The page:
Statistics are crap when it comes to plugging in a USB peripheral. What we mean by that is, statistically speaking, you have a 50 percent chance of choosing the correct orientation as you fumble around the back of your desktop or try to plug in a USB flash drive into your notebook in the dark. Why then, does it always seem like it takes two tries to get it right? Such an annoyance will be a thing of the past when USB 3.1 arrives with USB Type-C connectors.
We tackle the five most pressing problems in each major component category!
It’s happened to us all. You get home from a long day at work and you want to blow off some steam with an hour of gaming or maybe browsing the web, but when you tap your mouse button or punch the power switch, the unthinkable happens. You’re SOL.
Note: This article was originally featured in the July 2013 issue of the magazine.
The Adata drive is one of the sexiest USB drives we have ever tested, and is certainly the thinnest USB drive too, at just 8.9mm thick. It might not sound like much in today’s world of super-thin everything, but this puppy is thin. In fact, our research indicates it is the thinnest USB drive currently available.
If this roundup were a beauty contest, the DashDrive would easily win.
In this group, the Toshiba Canvio initially came across as the vanilla stepchild—nothing to get excited about, at least in this company, given its bland exterior and specs. We tested the 1.5TB version of the drive, which is the highest capacity offered by Toshiba. Surprisingly, it’s almost as thick as the 2TB WD drive despite its 500GB capacity deficit, so the lesson here is that if you’re going big on a USB drive, prepare to be toting around a Hot Pocket-size enclosure. The 1.5TB drive is only available in black, a decision we are just fine with since we don’t need nor want fancy colors on our USB storage. If you favor a splash of color attached to your USB port, you’ll have to get by with less capacity, as only the 500GB and 1TB models are available in red, blue, and gray (as well as black, natch).
The Toshiba drive wins the contest of lamest names for devices and software, but is still the best drive here.
Three USB hard drives: WD My Passport vs Toshiba Canvio Plus vs Adata DashDrive Elite
There are times when a USB key can’t handle the action we’re throwing at it and we need something bigger to step in and get the job done. Like a police officer calling for backup, it’s at these times that we summon a USB 3.0 hard drive. This latest batch of drives offers something for everyone, from WD’s huge 2TB jobbie to Adata’s super-thin, sexy little thang. Toshiba’s 1.5TB drive is thrown into the mix, too, for folks looking for a basic, affordable, high-capacity solution.
Note: This article was taken from the February 2013 issue of the magazine.
Desktop machines typically come with two or more display outputs right out of the box, but as the world becomes increasingly mobile, finding a way to plug in your extra display’s when using a notebook has always been a challenge. Sometime even if you’re fortunate enough to have a laptop with more than one output, they don’t all work at once. Thankfully Diamond has been hard at work on the problem, and late last week they let us know that their new lineup of USB powered display adapters are ready to ship.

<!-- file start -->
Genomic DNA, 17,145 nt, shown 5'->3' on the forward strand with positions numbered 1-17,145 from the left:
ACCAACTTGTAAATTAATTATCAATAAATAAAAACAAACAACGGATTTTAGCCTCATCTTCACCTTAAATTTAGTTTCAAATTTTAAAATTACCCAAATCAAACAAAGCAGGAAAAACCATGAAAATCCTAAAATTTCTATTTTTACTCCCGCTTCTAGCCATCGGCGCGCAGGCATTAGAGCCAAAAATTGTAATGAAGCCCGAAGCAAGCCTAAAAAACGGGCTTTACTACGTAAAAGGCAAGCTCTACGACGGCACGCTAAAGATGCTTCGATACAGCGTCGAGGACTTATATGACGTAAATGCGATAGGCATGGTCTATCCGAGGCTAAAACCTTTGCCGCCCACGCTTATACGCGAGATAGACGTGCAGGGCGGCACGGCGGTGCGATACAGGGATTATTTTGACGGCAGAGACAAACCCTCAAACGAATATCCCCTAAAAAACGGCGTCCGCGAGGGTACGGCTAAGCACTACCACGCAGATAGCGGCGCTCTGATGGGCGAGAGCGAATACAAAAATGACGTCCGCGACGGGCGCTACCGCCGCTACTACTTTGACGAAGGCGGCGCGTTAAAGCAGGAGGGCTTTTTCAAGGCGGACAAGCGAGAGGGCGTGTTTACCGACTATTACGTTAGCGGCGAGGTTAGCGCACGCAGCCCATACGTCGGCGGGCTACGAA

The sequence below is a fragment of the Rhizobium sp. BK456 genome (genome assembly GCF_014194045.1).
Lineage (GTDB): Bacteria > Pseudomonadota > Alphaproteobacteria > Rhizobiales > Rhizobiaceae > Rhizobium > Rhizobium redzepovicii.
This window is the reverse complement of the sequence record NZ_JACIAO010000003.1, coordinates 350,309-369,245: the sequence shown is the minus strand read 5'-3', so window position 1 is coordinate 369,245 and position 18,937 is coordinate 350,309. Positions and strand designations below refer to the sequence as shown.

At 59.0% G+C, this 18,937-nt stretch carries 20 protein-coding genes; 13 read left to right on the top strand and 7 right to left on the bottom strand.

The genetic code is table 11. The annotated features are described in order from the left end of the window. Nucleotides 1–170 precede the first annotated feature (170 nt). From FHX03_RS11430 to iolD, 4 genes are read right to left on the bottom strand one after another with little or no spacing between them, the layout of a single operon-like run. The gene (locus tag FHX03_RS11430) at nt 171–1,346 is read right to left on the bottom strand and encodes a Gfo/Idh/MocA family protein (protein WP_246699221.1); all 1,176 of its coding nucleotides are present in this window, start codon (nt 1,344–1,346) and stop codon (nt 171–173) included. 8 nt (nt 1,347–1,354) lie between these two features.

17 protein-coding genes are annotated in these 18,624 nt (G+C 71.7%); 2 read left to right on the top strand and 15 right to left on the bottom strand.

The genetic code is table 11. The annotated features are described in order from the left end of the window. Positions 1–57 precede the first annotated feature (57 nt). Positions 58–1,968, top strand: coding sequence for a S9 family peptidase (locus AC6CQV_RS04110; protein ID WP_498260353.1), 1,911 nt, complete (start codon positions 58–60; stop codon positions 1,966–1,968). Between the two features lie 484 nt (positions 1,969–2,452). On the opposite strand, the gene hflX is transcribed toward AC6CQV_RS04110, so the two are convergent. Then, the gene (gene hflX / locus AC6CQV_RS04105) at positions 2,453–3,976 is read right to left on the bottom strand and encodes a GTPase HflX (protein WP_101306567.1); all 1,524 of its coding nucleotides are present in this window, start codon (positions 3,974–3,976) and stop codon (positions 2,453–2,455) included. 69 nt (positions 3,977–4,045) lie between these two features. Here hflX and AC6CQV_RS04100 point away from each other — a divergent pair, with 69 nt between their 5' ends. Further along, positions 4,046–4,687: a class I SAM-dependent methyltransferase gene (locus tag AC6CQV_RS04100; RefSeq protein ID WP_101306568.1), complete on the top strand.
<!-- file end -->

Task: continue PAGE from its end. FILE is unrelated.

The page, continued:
Intel has reportedly begun shipping its next generation Haswell parts to PC builders in preparation for a launch later this quarter. Right now you can file that tidbit under "R" for "Rumor," though the Santa Clara chip maker is expected to announce its fourth generation Core processor line at the Intel Developer Forum (IDF) in Beijing next week. That's the good news. And the bad?
Is that a 1TB flash drive in your pocket or...oh, it IS a 1TB flash drive!
Psst, hey you. Yes, YOU! Take a look at that thumbnail picture over there. Do you see it? Groovy, but do you know what you're looking at? Well, yes, it's a flash drive, but not just any flash drive. That just happens to be the world's largest USB flash drive. It's the Kingston HyperX Predator, and it holds a whopping 1TB of data, which is more than most Ultrabooks. Pretty crazy, right? Come closer and we'll tell you more.
When we hear hype that something is the “easiest” thing in the world to set up, we usually put on our hip waders and prepare to slog through a waist-high pile of dung, because 19 times out of 20, it's usually a load of crap.
Well, believe us when we say that the Dropcam HD is the easiest Internet camera we’ve ever set up. We mean it. To set up the Dropcam HD, you just plug the camera into your PC via USB. The setup files are stored in flash, which kicks up a configuration utility. This lets you create an account with Dropcam and connect the device to a Wi-Fi network. Once you’ve done that, you unplug the Dropcam HD, move it to the area you want to monitor, and plug it in via the included 2-amp wall wart. That’s it; you’re done and streaming 720p video to the Internet in about two minutes flat. The lens is a wide 107 degrees, which is enough to let you see most of a room. The video quality is good, and while certainly far better than QVGA surveillance cams, the compression is heavy enough that you won’t be picking out license plates with it.
The Dropcam can be removed from the unique mount, if needed.
One of the biggest pet peeves in a technology enthusiast's life is the plethora of proprietary power cables that plague the consumer market, each with a slightly different design. Can't we all just get along and charge via USB? That utopian vision took one step closer to becoming reality yesterday, as the USB 3.0/2.0 Promoter Groups announced a USB power delivery spec that makes the every-port capable of delivering up to 100W of pure power. Yep, your PC can now charge a notebook. Heck, a laptop could even theoretically charge another notebook.